"Houston" being the first word spoken from the moon

Much has been made about "Houston" being the first word spoken from the surface of the moon. Turns out it is a little more complicated than that. We did some research and here's the real deal: According to the Apollo Lunar Surface Journal for Apollo 11, at 102:45:40 Mission Elapsed Time (MET) Aldrin says "Contact Light" indicating that the probe, or rod, hanging down from beneath the lunar module's landing pad had made contact with the surface. At 102:45:43 MET Armstrong says "Shutdown." At 102:45:44 Aldrin says "Okay. Engine stop." The two then went through a short checklist until 102:45:57 when CapCom Charlie Duke says "We copy you down, Eagle." Armstrong replies a second later "Engine arm is off. Houston, Tranquility Base here. The Eagle has landed." Here's a link to Apollo 11's Lunar Surface Journal: http://history.nasa.gov/alsj/a11

Reported Drug Use by Houston

James Hazard Perry was a twenty-five year old New Yorker with three years at West Point under his belt when he left to join the fight in Texas. He arrived in Houston's camp as a spy for the Houston-hating Provisional President of Texas, David G. Burnet, and is the one who started the rumor of Houston using drugs. Perry actually confirmed that Houston was sober but wrote that he was in a "constant state of unanimity" which was possibly due to a "want of his customary excitement...or, as some say, from the use of opium." Houston tolerated Perry until he rode out ahead of the army toward Harrisburg in disobedience to orders. At that point, Houston had him arrested and created an enemy for life. It is possible that Perry might have seen Houston using smelling salts. Hamp Kuykendall, who also vouched for Houston's sobriety, observed that Houston "carried in his pocket a small bottle of salts of hartshorn which he frequently applied to his nostrils." It was a harmless commercial compound of ammonium carbonate used to ward off colds.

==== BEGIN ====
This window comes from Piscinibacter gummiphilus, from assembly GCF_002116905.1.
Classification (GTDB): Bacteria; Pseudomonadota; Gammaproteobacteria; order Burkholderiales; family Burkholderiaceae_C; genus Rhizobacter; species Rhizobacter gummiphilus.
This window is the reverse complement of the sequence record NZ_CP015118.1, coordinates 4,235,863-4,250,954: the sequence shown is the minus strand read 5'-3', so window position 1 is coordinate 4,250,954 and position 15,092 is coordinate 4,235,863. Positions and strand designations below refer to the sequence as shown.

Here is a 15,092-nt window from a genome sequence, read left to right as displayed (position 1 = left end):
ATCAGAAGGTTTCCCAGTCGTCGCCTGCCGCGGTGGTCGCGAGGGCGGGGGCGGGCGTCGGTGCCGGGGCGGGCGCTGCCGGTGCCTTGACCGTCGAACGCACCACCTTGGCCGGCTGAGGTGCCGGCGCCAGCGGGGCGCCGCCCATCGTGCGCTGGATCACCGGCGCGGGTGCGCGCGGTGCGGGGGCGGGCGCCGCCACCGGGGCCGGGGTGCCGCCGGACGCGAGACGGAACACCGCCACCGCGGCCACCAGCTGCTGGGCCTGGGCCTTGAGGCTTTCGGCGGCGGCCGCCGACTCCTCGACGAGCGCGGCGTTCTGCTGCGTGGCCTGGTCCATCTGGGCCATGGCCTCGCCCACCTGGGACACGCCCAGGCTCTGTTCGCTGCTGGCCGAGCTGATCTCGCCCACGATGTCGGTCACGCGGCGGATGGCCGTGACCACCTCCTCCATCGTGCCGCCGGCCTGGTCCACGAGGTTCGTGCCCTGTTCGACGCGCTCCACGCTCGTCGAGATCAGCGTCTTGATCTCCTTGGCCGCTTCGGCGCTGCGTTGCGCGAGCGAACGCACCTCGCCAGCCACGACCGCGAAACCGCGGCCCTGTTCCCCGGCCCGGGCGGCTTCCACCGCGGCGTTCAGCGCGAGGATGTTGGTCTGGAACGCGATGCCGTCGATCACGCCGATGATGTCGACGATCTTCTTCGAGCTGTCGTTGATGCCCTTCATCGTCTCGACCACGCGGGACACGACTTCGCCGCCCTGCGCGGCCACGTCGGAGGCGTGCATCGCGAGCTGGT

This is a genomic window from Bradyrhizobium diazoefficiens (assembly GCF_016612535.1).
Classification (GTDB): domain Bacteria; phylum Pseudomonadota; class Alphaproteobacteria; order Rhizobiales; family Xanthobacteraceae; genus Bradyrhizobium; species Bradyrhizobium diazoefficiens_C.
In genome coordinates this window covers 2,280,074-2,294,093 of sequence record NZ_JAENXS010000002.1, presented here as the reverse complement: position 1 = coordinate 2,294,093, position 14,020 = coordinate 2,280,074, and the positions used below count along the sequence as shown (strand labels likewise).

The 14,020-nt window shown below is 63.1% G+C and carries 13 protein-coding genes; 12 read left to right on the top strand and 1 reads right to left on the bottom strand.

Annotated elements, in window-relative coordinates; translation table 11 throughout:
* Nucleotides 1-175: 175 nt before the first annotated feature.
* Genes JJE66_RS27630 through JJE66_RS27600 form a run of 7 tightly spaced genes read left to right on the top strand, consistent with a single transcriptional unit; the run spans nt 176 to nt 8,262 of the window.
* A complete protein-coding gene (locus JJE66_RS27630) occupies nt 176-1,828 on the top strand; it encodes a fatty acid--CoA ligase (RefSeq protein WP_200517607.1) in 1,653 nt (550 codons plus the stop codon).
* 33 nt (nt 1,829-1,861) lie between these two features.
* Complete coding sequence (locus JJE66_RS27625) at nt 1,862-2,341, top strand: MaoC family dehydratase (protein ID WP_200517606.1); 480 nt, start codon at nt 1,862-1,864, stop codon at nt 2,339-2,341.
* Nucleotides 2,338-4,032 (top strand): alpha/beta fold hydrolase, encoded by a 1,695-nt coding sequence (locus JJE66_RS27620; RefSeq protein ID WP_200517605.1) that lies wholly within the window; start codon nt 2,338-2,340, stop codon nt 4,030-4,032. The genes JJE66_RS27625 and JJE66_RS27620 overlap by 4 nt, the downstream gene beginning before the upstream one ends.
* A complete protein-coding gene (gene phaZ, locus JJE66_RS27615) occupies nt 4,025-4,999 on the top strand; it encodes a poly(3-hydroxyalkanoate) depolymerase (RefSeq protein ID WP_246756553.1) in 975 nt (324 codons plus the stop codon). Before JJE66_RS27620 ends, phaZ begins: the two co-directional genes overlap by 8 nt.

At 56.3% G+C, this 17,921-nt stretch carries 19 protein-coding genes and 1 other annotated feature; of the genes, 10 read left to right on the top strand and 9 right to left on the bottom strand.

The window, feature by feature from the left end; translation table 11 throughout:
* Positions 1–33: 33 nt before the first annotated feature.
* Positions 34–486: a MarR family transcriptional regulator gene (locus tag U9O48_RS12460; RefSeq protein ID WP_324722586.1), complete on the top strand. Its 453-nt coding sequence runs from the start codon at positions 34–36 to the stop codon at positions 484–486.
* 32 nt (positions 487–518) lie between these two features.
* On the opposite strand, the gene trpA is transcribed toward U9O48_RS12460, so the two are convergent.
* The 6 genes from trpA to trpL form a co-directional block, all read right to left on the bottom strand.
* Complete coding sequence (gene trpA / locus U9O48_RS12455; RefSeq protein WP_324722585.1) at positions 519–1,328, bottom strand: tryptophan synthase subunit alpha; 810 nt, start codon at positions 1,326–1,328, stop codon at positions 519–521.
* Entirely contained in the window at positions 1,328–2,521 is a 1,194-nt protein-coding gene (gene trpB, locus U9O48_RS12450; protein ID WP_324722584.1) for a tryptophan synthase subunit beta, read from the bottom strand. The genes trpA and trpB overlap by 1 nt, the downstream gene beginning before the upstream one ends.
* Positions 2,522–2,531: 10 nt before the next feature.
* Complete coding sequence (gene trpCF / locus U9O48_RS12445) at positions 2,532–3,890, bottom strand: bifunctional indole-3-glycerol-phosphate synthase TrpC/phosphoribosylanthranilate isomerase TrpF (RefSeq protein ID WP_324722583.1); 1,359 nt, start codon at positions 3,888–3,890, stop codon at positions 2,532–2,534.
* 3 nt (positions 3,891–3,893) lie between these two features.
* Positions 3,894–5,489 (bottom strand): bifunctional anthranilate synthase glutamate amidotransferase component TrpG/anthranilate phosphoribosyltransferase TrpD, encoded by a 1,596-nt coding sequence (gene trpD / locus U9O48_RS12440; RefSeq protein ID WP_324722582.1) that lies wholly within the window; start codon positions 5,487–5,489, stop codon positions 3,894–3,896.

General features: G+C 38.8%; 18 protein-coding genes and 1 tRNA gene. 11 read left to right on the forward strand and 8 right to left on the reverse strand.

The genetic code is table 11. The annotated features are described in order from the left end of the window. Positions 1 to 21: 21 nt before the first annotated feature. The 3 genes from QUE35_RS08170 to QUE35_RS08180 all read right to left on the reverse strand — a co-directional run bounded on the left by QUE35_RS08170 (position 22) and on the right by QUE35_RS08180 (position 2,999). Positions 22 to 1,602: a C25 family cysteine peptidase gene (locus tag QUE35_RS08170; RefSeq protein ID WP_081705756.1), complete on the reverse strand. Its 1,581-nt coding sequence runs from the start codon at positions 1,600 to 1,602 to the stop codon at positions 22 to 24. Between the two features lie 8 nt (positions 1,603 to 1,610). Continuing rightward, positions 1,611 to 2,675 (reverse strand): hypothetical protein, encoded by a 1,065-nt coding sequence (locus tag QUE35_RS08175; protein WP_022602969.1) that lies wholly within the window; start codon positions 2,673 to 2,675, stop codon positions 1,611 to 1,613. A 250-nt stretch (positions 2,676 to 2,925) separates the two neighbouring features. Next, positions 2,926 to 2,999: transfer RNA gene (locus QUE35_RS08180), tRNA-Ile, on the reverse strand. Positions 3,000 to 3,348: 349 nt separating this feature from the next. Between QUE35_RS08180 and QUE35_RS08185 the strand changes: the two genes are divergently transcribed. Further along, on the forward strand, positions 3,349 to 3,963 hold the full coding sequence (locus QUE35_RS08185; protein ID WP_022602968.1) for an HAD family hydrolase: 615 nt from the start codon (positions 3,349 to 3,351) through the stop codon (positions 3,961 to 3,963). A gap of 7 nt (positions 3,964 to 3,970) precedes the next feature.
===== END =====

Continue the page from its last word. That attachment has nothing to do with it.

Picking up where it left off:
Houston had been given the medicine by Chief Bowles's granddaughter, Mary, who also gave him the moccasins he wore when he was not wearing his boots.

Houston Sparing Santa Anna's Life Because He Was a Mason

It has long been rumored that Sam Houston spared Santa Anna's life out of Masonic respect.  There is no evidence of this.  It is important to remember that after the Battle of San Jacinto only Santa Anna was defeated.  There were thousands of other Mexican troops still in the field under other generals who could have pressed the attack and wiped out Houston's army.  Houston was keenly aware of this threat and used Santa Anna as a bargaining chip to convince the other Mexican forces to withdraw.

Houston Signing His Name "I AM" Houston

Some of Houston's signatures begin with an "S" that can appear to be an "I", thus rendering his signature, "I Am Houston" --a rather bold and arrogant statement.  One prominent authority who is particularly familiar with Houston's handwriting said, "Houston's 'S's look nothing like his 'I's at all.  I don't know who made that one up but it's a stubborn myth.  I am 100% certain that the supposed 'I Am Houston' signature is complete nonsense." Another authority said, "Well, it would certainly be consistent with his personality.  Whether it was intentional or not, if someone read it that way and tried to make an issue out of it I can easily see Houston silently walking away with a sly grin on his face leaving them to wonder."